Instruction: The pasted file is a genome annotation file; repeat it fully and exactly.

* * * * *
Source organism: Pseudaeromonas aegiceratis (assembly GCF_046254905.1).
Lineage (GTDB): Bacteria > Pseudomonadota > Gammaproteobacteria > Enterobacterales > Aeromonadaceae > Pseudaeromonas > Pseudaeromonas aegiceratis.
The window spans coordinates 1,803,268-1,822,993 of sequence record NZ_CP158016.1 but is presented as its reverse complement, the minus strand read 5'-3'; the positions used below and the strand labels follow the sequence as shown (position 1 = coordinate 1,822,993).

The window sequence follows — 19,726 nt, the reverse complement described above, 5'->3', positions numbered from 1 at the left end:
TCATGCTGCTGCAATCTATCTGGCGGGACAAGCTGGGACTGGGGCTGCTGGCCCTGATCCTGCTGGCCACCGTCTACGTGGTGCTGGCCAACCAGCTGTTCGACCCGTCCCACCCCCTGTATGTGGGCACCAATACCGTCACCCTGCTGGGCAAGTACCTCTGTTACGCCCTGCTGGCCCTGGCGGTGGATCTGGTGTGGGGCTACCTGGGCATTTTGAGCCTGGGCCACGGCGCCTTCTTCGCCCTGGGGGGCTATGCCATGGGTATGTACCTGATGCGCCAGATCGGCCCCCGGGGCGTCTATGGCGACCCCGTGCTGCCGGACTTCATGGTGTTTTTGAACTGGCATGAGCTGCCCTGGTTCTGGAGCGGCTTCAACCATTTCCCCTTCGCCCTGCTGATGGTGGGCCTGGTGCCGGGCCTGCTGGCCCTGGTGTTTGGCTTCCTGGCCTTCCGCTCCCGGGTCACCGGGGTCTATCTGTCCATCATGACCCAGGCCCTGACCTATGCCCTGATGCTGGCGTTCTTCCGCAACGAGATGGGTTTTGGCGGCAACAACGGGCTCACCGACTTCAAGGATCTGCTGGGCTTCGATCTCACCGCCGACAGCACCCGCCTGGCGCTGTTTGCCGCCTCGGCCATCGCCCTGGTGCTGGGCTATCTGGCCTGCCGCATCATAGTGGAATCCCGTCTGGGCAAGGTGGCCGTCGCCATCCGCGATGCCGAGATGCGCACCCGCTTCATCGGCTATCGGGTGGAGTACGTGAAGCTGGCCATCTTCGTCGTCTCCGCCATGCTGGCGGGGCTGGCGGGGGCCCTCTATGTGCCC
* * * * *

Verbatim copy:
Source organism: Pseudaeromonas aegiceratis (assembly GCF_046254905.1).
Lineage (GTDB): Bacteria > Pseudomonadota > Gammaproteobacteria > Enterobacterales > Aeromonadaceae > Pseudaeromonas > Pseudaeromonas aegiceratis.
The window spans coordinates 1,803,268-1,822,993 of sequence record NZ_CP158016.1 but is presented as its reverse complement, the minus strand read 5'-3'; the positions used below and the strand labels follow the sequence as shown (position 1 = coordinate 1,822,993).

The window sequence follows — 19,726 nt, the reverse complement described above, 5'->3', positions numbered from 1 at the left end:
TCATGCTGCTGCAATCTATCTGGCGGGACAAGCTGGGACTGGGGCTGCTGGCCCTGATCCTGCTGGCCACCGTCTACGTGGTGCTGGCCAACCAGCTGTTCGACCCGTCCCACCCCCTGTATGTGGGCACCAATACCGTCACCCTGCTGGGCAAGTACCTCTGTTACGCCCTGCTGGCCCTGGCGGTGGATCTGGTGTGGGGCTACCTGGGCATTTTGAGCCTGGGCCACGGCGCCTTCTTCGCCCTGGGGGGCTATGCCATGGGTATGTACCTGATGCGCCAGATCGGCCCCCGGGGCGTCTATGGCGACCCCGTGCTGCCGGACTTCATGGTGTTTTTGAACTGGCATGAGCTGCCCTGGTTCTGGAGCGGCTTCAACCATTTCCCCTTCGCCCTGCTGATGGTGGGCCTGGTGCCGGGCCTGCTGGCCCTGGTGTTTGGCTTCCTGGCCTTCCGCTCCCGGGTCACCGGGGTCTATCTGTCCATCATGACCCAGGCCCTGACCTATGCCCTGATGCTGGCGTTCTTCCGCAACGAGATGGGTTTTGGCGGCAACAACGGGCTCACCGACTTCAAGGATCTGCTGGGCTTCGATCTCACCGCCGACAGCACCCGCCTGGCGCTGTTTGCCGCCTCGGCCATCGCCCTGGTGCTGGGCTATCTGGCCTGCCGCATCATAGTGGAATCCCGTCTGGGCAAGGTGGCCGTCGCCATCCGCGATGCCGAGATGCGCACCCGCTTCATCGGCTATCGGGTGGAGTACGTGAAGCTGGCCATCTTCGTCGTCTCCGCCATGCTGGCGGGGCTGGCGGGGGCCCTCTATGTGCCC